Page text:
- From Russia with Love opens with a couple in the middle of one...then pans over to James Bond and Sylvia Trench making out near Bond's car.
- The Painted Veil when the main couple eventually resolve their Unresolved Sexual Tension they share a romantic moment returning to their village by boat like this.
- Lord Peter Wimsey and Harriet Vane go punting in Gaudy Night, and the scene is retained in the 1987 BBC television production. Such boating excursions are traditional at Oxford, where the story is set. The modern twists on this are their practical discussion of Harriet's poison pen prankster investigation and the "spot of celibacy" Harriet is maintaining, despite Wimsey's numerous proposals of matrimony.
- The tunnel of love version appears in the sci-fi novel Against a Dark Background — you can bail about beforehand, but the tunnel is so long that having sex is pretty much all you can do other than sit in the dark and be bored to death. The protagonist's Love Interest gets her to go into the tunnel with him by promising to reveal a wish he'd made earlier (which of course was his wish to make love to his beautiful superior officer).
- Laurie proposes to Amy during one of these in Little Women. Years later in the final sequel Jo's Boys, Tom begins his acquaintance with his future wife by overturning their boat. The story gets turned into a dramatic Rescue Romance as it spreads.
- In Daisy Miller, Daisy tries to get Winterbourne to take her on one of these.
- One time in Adrian Mole, Pandora describes visiting a high-class guy of about her age, and how he took her out on his rowboat and recited poetry to her.
- "De Lunatico", a poem from George A. Baker's 19th-century Point Lace and Diamonds, subverts the trope by applying it to an elderly couple:
You're no more a maiden fair, and I no lover, young and glowing;Just an old, sober, married pair, who, after tea, have gone out rowing.
- An episode of Hercules: The Legendary Journeys, that is a Whole Plot Reference to Some Like It Hot, a guy sees Salmoneous in drag, and pictures doing this date with him.
- In Scrubs, J.D. has an Imagine Spot where he's on such a date with Elliot, and even throwing her lover in a lake.
- In To the Manor Born, DeVere invites Audrey for what she thinks is a date, ending with the two of them together in a punt. When she discovers he's actually using her as an extra in a grocery advertisement he's filming, she takes her revenge by setting the punt adrift in the river, with him on board.
- Star Trek: Enterprise. Trip Tucker should have known better when an alien woman takes him into a virtual reality simulation involving the two of them in a rowboat — it leads to a Mr. Seahorse situation.
- Doctor Who: The Fourth Doctor and Romana are shown punting on the Cam in "The Five Doctors" (using footage shot for the unfinished serial "Shada"). Tom Baker and Lalla Ward did eventually marry in Real Life.
- Mystery Science Theater 3000. One of the "Rocky Jones" epics had the original title The Gypsy Moons. A framing sequence posits that that is the title of an old-timey turn of the century popular song, which Crow and Tom Servo sing (using every possible rhyme with "moon"), serenading Gypsy on a stage set depicting such a rowboat date.
- As Time Goes By. Jean tries in vain not to laugh as Lionel proves so inept an oarsman they end up having to be towed back to shore by another boat.
- Cranford: Mary Smith's embarrassing, overwhelming and match-making step-mother tries to invoke this trope and forces Mary to have a boat date with Dr. Harrison at Lady Ludlow's garden party. Mary doesn't want to get married and knows that Dr. Harrison likes Sophy Hutton. However, as Mary is his favoured surgical assistant, they're on very friendly terms and have a pleasant conversation about Sophy and Cranford.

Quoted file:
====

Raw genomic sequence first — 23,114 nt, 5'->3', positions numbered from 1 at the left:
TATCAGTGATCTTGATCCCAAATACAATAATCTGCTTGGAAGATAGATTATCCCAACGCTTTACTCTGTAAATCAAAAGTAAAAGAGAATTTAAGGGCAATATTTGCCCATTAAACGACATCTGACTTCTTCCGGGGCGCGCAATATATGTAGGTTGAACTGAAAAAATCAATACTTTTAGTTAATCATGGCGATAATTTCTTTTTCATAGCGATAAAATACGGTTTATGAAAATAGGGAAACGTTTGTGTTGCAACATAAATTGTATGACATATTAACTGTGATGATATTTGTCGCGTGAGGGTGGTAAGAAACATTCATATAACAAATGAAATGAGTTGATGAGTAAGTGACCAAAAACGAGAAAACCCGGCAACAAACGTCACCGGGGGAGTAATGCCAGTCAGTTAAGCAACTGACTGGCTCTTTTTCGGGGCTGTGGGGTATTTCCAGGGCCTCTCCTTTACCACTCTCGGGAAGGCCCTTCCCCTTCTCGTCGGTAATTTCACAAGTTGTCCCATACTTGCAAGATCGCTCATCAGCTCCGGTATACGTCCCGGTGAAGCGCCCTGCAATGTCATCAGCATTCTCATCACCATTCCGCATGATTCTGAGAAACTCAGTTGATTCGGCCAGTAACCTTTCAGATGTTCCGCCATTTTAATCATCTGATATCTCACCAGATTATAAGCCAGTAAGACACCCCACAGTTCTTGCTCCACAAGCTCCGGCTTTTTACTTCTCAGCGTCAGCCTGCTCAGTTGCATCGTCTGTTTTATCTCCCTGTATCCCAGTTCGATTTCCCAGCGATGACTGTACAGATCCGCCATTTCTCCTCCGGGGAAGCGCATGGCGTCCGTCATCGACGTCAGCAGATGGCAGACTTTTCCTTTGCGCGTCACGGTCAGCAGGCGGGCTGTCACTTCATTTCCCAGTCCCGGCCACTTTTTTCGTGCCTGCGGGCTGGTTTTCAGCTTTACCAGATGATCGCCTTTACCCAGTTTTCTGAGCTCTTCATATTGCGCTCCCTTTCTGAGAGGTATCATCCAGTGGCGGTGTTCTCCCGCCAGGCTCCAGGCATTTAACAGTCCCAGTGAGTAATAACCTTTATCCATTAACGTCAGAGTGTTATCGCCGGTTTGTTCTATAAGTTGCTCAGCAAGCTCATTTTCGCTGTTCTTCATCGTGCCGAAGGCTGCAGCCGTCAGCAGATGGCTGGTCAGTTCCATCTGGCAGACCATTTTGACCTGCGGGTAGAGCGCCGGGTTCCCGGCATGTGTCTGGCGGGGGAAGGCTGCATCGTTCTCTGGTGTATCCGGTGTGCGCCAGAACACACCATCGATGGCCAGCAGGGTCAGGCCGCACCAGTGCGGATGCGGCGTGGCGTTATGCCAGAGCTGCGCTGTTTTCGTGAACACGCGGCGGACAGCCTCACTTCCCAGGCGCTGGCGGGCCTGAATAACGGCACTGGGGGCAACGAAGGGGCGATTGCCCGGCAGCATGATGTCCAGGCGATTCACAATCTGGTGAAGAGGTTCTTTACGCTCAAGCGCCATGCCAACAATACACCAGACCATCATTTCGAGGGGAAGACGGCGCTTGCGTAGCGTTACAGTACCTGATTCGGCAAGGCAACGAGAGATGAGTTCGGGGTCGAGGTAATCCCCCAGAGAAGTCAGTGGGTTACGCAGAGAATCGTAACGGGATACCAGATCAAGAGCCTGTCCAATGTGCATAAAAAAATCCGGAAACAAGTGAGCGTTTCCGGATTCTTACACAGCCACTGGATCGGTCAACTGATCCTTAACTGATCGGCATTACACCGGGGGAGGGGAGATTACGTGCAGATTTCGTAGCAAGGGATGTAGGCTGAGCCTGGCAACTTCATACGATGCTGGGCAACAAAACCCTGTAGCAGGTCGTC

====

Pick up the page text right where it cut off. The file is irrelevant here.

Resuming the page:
- In an episode of Person of Interest, Reese and Shaw pretend to go on one as an excuse to scope out their new number. Shaw isn't the least bit happy that she's not allowed to row (as that would be suspicious), but given that Reese is a Launcher of a Thousand Ships, it's safe to say that several shippers were quite pleased.
- In Downton Abbey, set in the 1920's, very young Lady Rose and a black jazz musician Jack Ross have a row-boat date in London. Her family doesn't know about their relationship.
- An episode of The Muppet Show has a Wayne and Wanda sketch where the two are enacting such a date while singing "Row, Row, Row." It's one of few Wayne and Wanda sketches that make it to the song's chorus. Of course, as soon as they do, the boat springs a leak and sinks.
- In an Imagine Spot in The Muppet Movie, Miss Piggy pictures herself doing this with Kermit.
- "My Little Canoe" from the Leslie Stuart operetta The School Girl (1903) dates from the period when this was fashionable as the Florodora sextet it very closely resembles.
- Spoofed in Dr. Horrible's Sing-Along Blog: Captain Hammer and Penny go on one of these dates, except for a few minor details: It's a paddleboat (the kind where the two people work a set of bicycle pedals to turn a propellor), only Captain Hammer is in the boat (Penny is watching from the shore while Hammer waves at her) and he is pedalling in circles, super fast.
- Parodied in Futurama, when Amy and Kif go on a date in a row-kite, which bobs majestically through the air, somehow suspended by their meager paddling.
- Wheeler does this with Linka when they're investigating in Venice in an episode of Captain Planet and the Planeteers.
- Animaniacs: Dot pictures herself on one with Dr. Scratchansniff in "De-Zanitized":
- Papa Smurf goes on a rowboat date with Flowerbell the woodnymph in The Smurfs episode "Papa's Wedding Day", where he sings to her, "You're Only As Old As You Think You Are".
- In the Rocko's Modern Life episode "Love Spanked," Rocko goes on a series of dates after finding out that his crush Melba has a boyfriend. One of his dates is an elephant girl, and they go on a date like this. Rocko has some trouble rowing, and then the elephant girl glomps him, causing the boat to sink.